I rely heavily on the Internet but am not willing to plunk down $100 each month on access. While it’s a crucial part of our lives, I am willing to bet that most people don’t enjoy hefty bills. If you are concerned that you may be paying too much, it is time to weigh your use against the cost. Where do you begin? Here are five steps that will help you cut your Internet bill. Now you can save money and stay linked, which is the best of both worlds.
Evaluate your usage needs
Which sites do you log onto most often? What kind of activity are you participating in online? Many of us don’t realize that we’re paying significantly more for a stronger connection than we need. Providers spend time and money on advertising to create logos and campaigns to convince you that you need the fastest and best services available. While being able to download material in the blink of an eye sounds great, is it necessary? Unless you work from home and rely heavily on a speedy Internet connection, the answer is often no. Most of us can get away with basic DSL. Find out if you really need that faster internet connection at How-To-Geek (@howtogeek), and act accordingly. Trust me, your Facebook and Instagram friends will never notice your downgrade.
And continue comparing every year or two, since companies are constantly competing to offer the best new deals. Just keep in mind that your town or district may only have access to specific companies, so your options may be limited depending on where you live. Nonetheless, it never hurts to be informed. TopTenReviews (@TopTenReviews) lists the top providers from 2016, including plan and pricing information on easy-to-read charts. Compare the lowest prices from each company and select from those that service your area.
Bundle your bills
Do you pay for phone service, cable, and the Internet separately? Do your husband and kids have individual cell phone plans? Most tech services offer bundle packages that can reduce the amount that you will pay each month. This article from the Wall Street Journal (@WSJ) can help you decide if bundling can help you save a bundle each year.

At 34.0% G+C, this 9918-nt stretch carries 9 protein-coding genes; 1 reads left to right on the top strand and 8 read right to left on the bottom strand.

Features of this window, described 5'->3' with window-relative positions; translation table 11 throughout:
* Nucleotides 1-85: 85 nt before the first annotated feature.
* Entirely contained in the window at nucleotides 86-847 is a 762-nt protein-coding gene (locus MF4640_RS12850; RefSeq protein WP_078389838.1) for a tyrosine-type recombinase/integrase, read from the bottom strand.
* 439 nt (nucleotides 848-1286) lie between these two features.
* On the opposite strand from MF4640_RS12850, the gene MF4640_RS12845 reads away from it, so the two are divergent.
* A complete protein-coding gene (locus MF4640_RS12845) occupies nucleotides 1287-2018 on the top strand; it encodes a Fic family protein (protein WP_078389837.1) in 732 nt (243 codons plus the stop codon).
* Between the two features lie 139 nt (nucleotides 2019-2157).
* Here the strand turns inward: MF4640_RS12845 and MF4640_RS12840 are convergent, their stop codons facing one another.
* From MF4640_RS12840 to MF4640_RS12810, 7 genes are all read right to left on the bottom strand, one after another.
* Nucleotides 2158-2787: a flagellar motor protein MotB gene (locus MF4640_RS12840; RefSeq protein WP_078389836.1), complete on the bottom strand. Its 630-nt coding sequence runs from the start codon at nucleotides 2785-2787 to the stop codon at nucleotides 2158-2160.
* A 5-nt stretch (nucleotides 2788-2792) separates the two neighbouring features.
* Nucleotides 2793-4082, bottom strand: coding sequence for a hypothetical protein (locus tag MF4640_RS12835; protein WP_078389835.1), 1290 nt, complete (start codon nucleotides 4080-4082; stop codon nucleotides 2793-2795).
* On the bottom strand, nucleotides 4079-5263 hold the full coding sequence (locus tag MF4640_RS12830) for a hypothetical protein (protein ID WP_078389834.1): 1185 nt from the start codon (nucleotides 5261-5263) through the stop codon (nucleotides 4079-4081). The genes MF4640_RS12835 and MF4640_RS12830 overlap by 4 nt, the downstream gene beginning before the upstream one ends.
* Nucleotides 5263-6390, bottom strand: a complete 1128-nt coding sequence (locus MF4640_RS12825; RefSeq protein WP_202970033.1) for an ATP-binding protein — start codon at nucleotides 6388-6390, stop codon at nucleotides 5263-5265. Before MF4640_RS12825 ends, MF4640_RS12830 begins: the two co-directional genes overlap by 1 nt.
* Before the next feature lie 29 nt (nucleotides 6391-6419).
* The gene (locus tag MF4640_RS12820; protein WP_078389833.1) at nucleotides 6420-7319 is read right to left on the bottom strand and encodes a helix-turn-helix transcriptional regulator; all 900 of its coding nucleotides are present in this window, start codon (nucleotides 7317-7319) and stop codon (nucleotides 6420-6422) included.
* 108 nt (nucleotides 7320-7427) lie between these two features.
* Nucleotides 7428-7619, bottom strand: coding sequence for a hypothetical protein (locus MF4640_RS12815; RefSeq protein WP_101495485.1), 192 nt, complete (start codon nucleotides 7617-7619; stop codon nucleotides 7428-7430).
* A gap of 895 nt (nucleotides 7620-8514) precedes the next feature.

Buy a router instead of renting one
How much are the rental fees for your modem and router? Many fees range around $10 per month. This may not seem like much, but it definitely adds up over time. The key is taking the time to find the right one (and asking for help if you need it). This may not be the best option for anyone with short-term living situations since routers are only compatible with certain providers. Either way, do your research. CNet.com (@cnet) offers a nice compilation of the best cheap routers on the market. For less than $50 (most of them are around or under $20), these routers pay for themselves in a few short months.
Cancel your Internet at home
Be honest and ask yourself if you really need Internet access at home. Plenty of people can actually get away with canceling their memberships and relying entirely on free Wi-Fi. This is a great idea for those of us who work in an office. Some frugal writers even manage to work online without home Internet access. One example comes from The Minimalists (@TheMinimalists) who describe an increase in productivity since ending their subscription and relying on outside sources. The only reason I don’t try this option is online bill pay (which is a lifesaver, in my opinion). If you want to avoid identity theft, a general rule of thumb is to avoid accessing financial sites through an insecure connection.
What do you think about this list? Do you have any additional tips to include? For me, shifting from fiber optic to DSL made a huge impact. I didn’t notice a big difference while surfing since I don’t need the super-fast connection. If you enjoyed this article, let me know and share it with your friends!